Several weeks ago, in Prague, I participated in a meeting of young Jewish leaders from all over the world. None were part of any political party, although we all belong to a well-established organization affiliated to the World Jewish Congress, and are all committed to the well-being of Israel and Diaspora Jewry. The agenda was rich: discussions on how to fight anti-Semitism and the delegitimization of the Jewish state, and on the Iranian threat and interfaith relations - to name only a few. It was heartening to see these bright and enthusiastic young people prepared to offer the best of themselves to worthy Jewish causes.
Naturally, one of the issues that came up was the "unilateral" declaration of Palestinian statehood expected in September at the United Nations. Many mainstream Jewish organizations were eager for us to tackle the issue, and so it was supposed to be one of the first items on the agenda. Except that most of the participants were not enthusiastic, to put it mildly. Not that we thought that the unilateral declaration is a good thing in itself. But we felt that what was being asked of us - because it was at the heart of the political debate in Israel as well as in the Jewish world - put at risk the cohesiveness of the whole gathering. For what was being demanded was to obey an Israeli injunction to lobby our respective national governments without debate. As if we were soldiers in a battle in which we had no say. And what's worse, soldiers in a unwinnable battle. The unease, however unspoken, was palpable.
And then, the most senior of us, a former high-ranking American Jewish official, and a hard-liner at that when it comes to Israel, spoke up. "Drop the issue," he said, "leave the Israeli-Palestinian conflict to the Israelis. You focus on the core, consensual issues of Jewish concern. Otherwise, we are doomed to split." A sigh of relief was perceptible.
What a strange phenomenon, I thought. There we were, a group of dedicated Zionist Jews, veterans of all the relevant battlegrounds of our time - Durban I and II, the Red Cross, Interpol and the UN Human Rights Council - now reluctant to embark on a campaign that had been classified by the Israeli government as its top diplomatic priority!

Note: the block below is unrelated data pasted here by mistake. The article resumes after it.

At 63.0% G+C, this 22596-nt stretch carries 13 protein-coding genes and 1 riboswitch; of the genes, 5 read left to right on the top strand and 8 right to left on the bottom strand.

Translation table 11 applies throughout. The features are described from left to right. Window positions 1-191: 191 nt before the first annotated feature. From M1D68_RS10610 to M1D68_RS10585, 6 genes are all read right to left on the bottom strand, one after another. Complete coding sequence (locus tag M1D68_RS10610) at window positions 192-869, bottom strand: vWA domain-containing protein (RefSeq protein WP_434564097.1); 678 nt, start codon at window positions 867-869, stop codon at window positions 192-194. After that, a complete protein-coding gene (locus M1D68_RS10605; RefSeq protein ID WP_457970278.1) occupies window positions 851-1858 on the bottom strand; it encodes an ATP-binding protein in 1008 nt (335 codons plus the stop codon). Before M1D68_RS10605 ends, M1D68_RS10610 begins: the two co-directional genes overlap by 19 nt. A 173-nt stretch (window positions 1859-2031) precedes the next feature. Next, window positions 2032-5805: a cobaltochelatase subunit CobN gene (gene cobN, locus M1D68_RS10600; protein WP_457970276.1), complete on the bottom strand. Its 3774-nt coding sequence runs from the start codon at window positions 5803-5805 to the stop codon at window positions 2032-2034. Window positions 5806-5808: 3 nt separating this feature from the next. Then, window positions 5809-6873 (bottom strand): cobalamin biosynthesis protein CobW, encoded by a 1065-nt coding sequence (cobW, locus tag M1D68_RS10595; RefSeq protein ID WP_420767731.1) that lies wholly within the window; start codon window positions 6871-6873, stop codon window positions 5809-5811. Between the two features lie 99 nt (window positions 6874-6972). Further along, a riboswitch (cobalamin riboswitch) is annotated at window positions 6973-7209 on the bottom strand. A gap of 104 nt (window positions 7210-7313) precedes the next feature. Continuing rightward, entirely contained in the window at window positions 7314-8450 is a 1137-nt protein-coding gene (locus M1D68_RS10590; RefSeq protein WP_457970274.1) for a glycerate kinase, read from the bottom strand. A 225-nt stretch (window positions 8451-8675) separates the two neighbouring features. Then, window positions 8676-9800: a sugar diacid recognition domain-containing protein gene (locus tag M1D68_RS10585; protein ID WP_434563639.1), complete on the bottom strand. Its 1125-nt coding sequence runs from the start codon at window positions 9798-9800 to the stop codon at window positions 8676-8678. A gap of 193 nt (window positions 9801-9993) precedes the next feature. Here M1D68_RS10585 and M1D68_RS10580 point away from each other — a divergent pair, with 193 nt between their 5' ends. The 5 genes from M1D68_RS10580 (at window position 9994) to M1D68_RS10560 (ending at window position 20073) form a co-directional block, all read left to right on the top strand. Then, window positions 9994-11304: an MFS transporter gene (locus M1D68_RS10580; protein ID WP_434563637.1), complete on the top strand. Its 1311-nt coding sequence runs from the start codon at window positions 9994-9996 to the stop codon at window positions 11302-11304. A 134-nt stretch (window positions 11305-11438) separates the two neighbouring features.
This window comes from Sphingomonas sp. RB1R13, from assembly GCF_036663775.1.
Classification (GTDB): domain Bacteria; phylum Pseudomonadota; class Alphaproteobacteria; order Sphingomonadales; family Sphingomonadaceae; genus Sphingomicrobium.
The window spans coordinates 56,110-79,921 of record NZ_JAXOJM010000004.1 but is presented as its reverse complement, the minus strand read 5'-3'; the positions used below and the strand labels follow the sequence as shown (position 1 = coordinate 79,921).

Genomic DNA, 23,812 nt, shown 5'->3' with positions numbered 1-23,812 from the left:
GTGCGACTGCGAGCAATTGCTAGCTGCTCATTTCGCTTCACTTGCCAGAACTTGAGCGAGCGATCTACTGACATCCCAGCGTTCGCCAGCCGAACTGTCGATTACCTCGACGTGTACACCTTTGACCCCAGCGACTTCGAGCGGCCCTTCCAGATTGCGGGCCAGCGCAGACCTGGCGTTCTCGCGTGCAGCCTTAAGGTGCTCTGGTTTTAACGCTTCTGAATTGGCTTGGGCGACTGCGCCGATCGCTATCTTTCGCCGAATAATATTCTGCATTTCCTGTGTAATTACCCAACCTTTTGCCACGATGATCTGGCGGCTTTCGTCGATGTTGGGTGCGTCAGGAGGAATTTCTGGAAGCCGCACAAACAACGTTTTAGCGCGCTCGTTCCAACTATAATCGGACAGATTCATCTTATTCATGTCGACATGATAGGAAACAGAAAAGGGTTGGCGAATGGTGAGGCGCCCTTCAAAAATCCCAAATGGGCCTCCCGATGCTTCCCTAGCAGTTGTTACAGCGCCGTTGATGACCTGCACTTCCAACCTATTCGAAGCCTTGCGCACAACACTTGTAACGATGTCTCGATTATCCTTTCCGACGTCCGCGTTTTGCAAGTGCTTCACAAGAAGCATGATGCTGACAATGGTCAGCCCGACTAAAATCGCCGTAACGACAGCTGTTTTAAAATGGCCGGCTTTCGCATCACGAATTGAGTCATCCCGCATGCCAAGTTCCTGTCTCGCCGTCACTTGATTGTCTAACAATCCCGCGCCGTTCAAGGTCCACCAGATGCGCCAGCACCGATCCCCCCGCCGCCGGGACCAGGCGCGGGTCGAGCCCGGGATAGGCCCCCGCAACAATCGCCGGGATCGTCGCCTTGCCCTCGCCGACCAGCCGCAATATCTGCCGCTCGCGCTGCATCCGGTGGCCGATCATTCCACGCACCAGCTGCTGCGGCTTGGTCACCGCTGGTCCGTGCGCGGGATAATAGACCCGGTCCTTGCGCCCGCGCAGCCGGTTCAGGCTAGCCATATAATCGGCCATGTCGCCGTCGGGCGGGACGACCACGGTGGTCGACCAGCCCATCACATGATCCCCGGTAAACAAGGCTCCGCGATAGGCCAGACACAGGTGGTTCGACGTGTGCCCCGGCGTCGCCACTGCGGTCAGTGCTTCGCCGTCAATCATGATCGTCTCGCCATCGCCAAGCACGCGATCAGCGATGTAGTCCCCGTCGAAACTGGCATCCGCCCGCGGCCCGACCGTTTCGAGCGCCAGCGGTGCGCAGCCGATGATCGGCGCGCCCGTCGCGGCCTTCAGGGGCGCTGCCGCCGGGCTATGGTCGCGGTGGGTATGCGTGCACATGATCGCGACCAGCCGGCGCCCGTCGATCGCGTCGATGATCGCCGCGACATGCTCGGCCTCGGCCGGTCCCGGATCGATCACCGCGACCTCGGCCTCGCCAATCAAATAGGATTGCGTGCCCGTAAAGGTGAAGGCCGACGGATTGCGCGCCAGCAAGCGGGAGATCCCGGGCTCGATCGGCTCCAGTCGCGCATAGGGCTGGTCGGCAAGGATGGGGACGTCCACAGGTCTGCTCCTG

A week later, another gathering, in another European capital. Delegations from all over the EU came to Paris to mark the first anniversary of JCall, the European version of the American J Street. The hall was full of people very different from my colleagues in Prague. They included prominent intellectuals and other luminaries of Jewish civil society. The mood was bleak.
One after the other, the orators expressed their feeling of deep love for and commitment to the Jewish state, and at the same time, bewilderment in the face of the erratic, if not suicidal, behavior of its government. They talked about the growing isolation of Israel, the prospect of a third intifada that seemed inevitable considering the current stalemate of the so-called "peace process," the mounting wave of Arab protest - and yes, the rapidly approaching September vote. They complained about the sheep-like kowtowing of self-styled Jewish leadership in the Diaspora to the empty slogans of the current Israeli government. And they stated, once and again, what should be obvious: Being a Zionist does not necessarily mean being a Greater Israel activist. Quite the opposite, in fact, as the settlement frenzy is likely to bury the Zionist dream altogether.
In a way, the Paris event was the answer to the uneasiness we felt in Prague. The September unilateral declaration is not the real problem. The truth is that more and more Jews outside Israel have simply ceased to understand what on earth the government in Jerusalem stands for and where it is leading its nation, and with it, the whole Jewish people. This is not even a matter of left or right, but of plain logic: No country can "dwell alone" forever, not even North Korea. And Israel, "the only democracy in the Middle East," is not North Korea.
No country can survive in a hostile environment when it dooms itself to be a binational state. A binational state will eventually have to choose between equally unacceptable alternatives of apartheid or civil war. And no country can nurture a vibrant democracy at the same time that it is an occupying power. Democracy, after all, is about freedom and equality before the law.
Israeli brothers and sisters: Don't let yourselves be misled by the standing ovation that your prime minister enjoyed on Capitol Hill in May, for that was all about American politics. And don't get excited by the unflinching support of AIPAC, for that's all about Jewish American politics. Do listen to the mounting murmur of despair from the Diaspora, from the depths of the Jewish silent majority, which is less and less silent.
JCall was founded around an "appeal to reason." Isn't it about time to take heed of the voice of reason?
Claude Kandiyoti is a Brussels-based entrepreneur and a signatory of the JCall 2010 "Appeal to Reason."
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